Date: Tue, 31 Aug 1999 23:34:34 -0500 (CDT)
From: email@example.com (Rich Winkel)
Subject: RIGHTS-GUYANA: Amerindians March For Land
/** reg.carib: 261.0 **/
** Topic: IPS: RIGHTS-GUYANA: Amerindians March For Land **
** Written 9:08 PM Aug 30, 1999 by newsdesk in cdp:reg.carib **
Copyright 1999 InterPress Service, all rights reserved.
Worldwide distribution via the APC networks.
GEORGETOWN, Aug 30 (IPS) - They will cross huge mountains, defy snake-infested jungle swamps and swim across rivers all in the name of making a point to the Guyana government.
Come early October, 10,000 Amerindians- about a fifth of their number- from all of the country's nine tribes will embark on a 1,000-kilometre march from Guyana's southernmost tip to Georgetown in a show of disgust at the way authorities have been dealing with the distribution of land to them.
The historic march, by a group, traditionally considered docile, will begin at Akutho in the heart of a village inhabited by a tribe called the Wai Wais, move 300 kms to the main southwest town of Lethem and through dense jungle to the capital, all the way picking up members of other tribes.
The procession that is expected to involve women, children and even
the infirm riding in
bush trucks, will last at least a month
with large groups of experienced hunters going ahead to ensure a ready
supply of food for those on the journey.
The issue is what organisers call a deliberate plan by the governing People's Progressive Party (PPP) and previous administrations to delay implementing recommendations that would give the country's 55,000 Amerindians about 40,000 sq kms of titled lands.
There are great precedents for this. We all know that our ancestors
crossed great land masses from Mongolia in Central Asia to North,
Central and South America. They crossed the Pacific Ocean, the
largest, to many lands around the world, so this march should not be
anything to us, says Colin Klautky of the Guyana Organisation of
Indigenous Peoples (GOIP).
Our ancestors have done this before and now it is our turn, he
The government last year sent in a team using all kinds of fancy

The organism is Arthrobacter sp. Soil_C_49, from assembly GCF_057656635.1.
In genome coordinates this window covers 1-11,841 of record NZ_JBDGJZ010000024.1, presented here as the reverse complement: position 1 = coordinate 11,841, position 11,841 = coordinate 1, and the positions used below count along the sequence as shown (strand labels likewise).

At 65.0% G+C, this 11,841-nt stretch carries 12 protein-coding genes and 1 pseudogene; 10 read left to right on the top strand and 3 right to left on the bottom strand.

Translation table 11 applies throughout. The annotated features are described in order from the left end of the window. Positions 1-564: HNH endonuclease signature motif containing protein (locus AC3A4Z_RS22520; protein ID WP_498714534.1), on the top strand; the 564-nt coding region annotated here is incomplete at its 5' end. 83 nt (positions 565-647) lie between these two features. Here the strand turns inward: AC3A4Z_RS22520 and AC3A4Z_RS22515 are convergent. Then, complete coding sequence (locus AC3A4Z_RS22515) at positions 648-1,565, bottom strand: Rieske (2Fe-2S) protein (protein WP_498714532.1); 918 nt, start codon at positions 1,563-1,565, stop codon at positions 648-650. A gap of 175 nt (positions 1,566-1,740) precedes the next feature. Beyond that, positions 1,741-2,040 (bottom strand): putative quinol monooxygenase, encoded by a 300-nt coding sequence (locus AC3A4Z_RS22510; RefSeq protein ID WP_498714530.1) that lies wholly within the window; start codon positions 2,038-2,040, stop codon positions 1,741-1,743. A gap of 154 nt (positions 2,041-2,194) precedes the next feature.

equipment and came up with land areas that are smaller than what we
had. They should settle the issue once and for all, says
Christine Lowe, an Amerindian school teacher and rights activist.
The issue has been festering for several years. At the close of the 1960s, a British land rights commission had recommended that Amerindians, comprising six percent of the country's population be granted titles to an estimated 40,000 sq kms of land. Guyana's total land area is 215,000 sq kms.
It all started from a petition carried to Queen Elizabeth in 1965 by late Amerindian activist Stephen Campbell as preparations were being made for Guyana's independence from Britain in 1966.
A commission was later established and handed in its recommendations to the then Forbes Burnham government. One of the main recommendations - the award of large areas of land to these indigenous people - has never been fully adhered to by any administration..
Signs of trouble in the indigenous communities over the rights issue flared up in late 1968 when a group, calling for a separate homeland, attacked government buildings, killing seven policemen and controlling the main town of Lethem for several days.
Guyana Defence Force soldiers, using commercial aircraft, eventually put down the rebellion, arrested a few ringleaders and restored order. Many of those who participated settled in neighbouring Brazilian towns, but many have also been returning in recent years, attempting to reclaim their lands.
As an indication of how serious they have become, a group from the western Upper Mazaruni District last year took the administration to court with the aim of settling the issue.
In doing this, they have taken heart from victories from other indigenous groups in New Zealand and Australia where some governments have been both forced to pay financial compensation and to revert ancestral lands to tribes.
Now the court action is being bolstered by an unprecedented march on the capital and planners say they are confident it will win widespread sympathy.
In the last two years, government officials have been photographed handing out titles to land to several communities. Even in this, leaders say, the awards have been below expectations and in some cases, traditional hunting grounds have been handed out to foreign mining and timber companies.
Klautky says authorities are also reluctant to grant titles to communities that are mixed, meaning those in which tribe members have married people from other races.
They had better solve this question or the situation could get out
of hand, he says.
So far about 10,000 sq kms of land have been doled out to just under 50 percent of communities entitled to awards.
Organisers say they are also using the march as a means of bringing
together and uniting members from all nine tribes to ensure they get
what he calls a fair piece of the pie as
we are the pre-Colombian
There is also a grouse regarding new villages, meaning those which have relocated in recent years. Activists argue that these have to be recognised as well, given the traditional nomadic nature of Amerindians.
And while planners are careful to distance themselves from a political agenda, several of their better known activists, have, in recent months, been mooting the idea of a distinct Amerindian party that could in fact hold the balance of power in the country, with at least six seats.